In this scenario, private property was "abolished," but not through coercion. Indeed, it was precisely the abolition of organised coercion that allowed private property to be abolished.

    4 Anarchism and dissidents

    [9.] On the question "How would left-anarchy work?" Caplan writes:

    "Some other crucial features of the left-anarchist society are quite unclear. Whether dissidents who despised all forms of communal living would be permitted to set up their own inegalitarian separatist societies is rarely touched upon. Occasionally left-anarchists have insisted that small farmers and the like would not be forcibly collectivised, but the limits of the right to refuse to adopt an egalitarian way of life are rarely specified."

    This is a straw man. "Left" (i.e. real) anarchist theory clearly implies and explicitly states the answer to these questions.

    Firstly, on the issue of "separatist" societies. Anarchist thinkers have always acknowledged that there would be multitude of different communities after a revolution (and not just Caplan's "inegalitarian" ones). Marx, for example, mocked Bakunin for arguing that only revolutionary communes would federate together and that this would not claim any right to govern others (see Bakunin's "Letter to Albert Richards", Michael Bakunin: Selected Writings, p. 179] Kropotkin stated that "the point attained in the socialisation of wealth will not be everywhere the same" and "[s]ide by side with the revolutionised communes . . . places would remain in an expectant attitude, and would go on living on the Individualist system." [The Conquest of Bread, p. 81] While he was hopeful that "everywhere [would be] more or less Socialism" he recognised that the revolution would not conform to "any particular rule" and would differ in different areas -- "in one country State Socialist, in another Federation" and so on. [Op. Cit., p. 82] Malatesta made the same point, arguing that "after the revolution" there would be "relations between anarchist groupings and those living under some kind of authority, between communist collectives and those living in an individualistic way." This is because anarchism "cannot be imposed". [Life and Ideas, p. 173, p. 21]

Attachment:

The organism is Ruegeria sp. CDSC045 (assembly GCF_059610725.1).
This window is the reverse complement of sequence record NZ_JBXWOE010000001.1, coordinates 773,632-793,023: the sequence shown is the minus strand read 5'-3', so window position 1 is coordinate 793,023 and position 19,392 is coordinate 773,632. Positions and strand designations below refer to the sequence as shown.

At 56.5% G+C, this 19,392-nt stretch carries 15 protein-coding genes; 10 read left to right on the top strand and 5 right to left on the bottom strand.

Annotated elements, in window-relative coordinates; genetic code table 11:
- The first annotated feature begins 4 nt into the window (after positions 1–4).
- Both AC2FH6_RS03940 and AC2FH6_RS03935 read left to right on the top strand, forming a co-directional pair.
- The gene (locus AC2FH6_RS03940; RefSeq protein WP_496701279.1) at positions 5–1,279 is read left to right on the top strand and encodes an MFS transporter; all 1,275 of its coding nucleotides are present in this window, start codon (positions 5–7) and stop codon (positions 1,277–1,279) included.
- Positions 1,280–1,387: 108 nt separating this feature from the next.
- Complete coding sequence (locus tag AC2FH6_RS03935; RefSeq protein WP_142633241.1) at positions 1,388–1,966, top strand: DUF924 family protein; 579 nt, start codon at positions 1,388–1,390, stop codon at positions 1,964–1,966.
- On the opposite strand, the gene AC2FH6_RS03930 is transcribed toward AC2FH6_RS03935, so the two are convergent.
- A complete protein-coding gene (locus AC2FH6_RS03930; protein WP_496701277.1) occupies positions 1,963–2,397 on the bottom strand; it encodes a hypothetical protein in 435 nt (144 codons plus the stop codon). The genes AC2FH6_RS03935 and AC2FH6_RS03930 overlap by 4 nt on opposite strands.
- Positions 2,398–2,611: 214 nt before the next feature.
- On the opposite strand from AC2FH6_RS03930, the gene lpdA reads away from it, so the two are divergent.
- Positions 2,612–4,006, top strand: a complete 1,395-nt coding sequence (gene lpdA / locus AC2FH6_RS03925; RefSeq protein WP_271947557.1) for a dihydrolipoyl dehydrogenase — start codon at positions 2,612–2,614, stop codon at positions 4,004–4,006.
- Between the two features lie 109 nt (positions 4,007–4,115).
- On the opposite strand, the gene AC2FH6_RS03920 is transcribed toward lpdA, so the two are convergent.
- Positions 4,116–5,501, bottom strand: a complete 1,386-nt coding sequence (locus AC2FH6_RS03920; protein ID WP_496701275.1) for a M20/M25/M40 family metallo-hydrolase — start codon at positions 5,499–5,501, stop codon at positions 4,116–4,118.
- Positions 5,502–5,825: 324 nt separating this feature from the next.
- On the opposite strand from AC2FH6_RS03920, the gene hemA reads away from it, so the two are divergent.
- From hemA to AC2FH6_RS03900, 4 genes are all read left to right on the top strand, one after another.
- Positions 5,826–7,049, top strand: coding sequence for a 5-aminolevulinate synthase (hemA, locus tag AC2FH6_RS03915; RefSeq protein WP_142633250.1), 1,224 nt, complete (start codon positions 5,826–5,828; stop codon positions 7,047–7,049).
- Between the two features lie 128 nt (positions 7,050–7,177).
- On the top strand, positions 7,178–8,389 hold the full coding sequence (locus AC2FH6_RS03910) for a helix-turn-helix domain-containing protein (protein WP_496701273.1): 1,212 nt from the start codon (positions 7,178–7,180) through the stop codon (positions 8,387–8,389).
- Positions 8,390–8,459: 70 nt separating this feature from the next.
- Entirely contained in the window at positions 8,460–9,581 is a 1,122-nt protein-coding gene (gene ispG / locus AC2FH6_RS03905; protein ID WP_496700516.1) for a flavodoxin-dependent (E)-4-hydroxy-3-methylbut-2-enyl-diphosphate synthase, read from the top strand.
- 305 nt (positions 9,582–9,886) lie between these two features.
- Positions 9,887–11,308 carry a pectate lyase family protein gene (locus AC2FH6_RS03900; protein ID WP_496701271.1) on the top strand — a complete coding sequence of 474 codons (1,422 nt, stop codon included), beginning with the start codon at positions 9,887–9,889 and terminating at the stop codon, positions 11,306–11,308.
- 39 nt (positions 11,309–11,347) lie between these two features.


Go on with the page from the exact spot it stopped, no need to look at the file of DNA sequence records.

Needless to say, these "separatist societies" (which may or may not be "inegalitarian") would not be anarchist societies. If a group of people wanted to set up a capitalist, Marxist, Georgist or whatever kind of community then their right would be respected (although, of course, anarchists would seek to convince those who live in such a regime of the benefits of anarchism!). As Malatesta pointed out, "free and voluntary communism is ironical if one has not the right and the possibility to live in a different regime, collectivist, mutualist, individualist -- as one wishes, always on condition that there is no oppression or exploitation of other" as "it is clear that all, and only, those ways of life which respect freedom, and recognise that each individual has an equal right to the means of production and to the full enjoyment of the product of his own labour, have anything in common with anarchism." [Op. Cit., p. 103 and p. 33]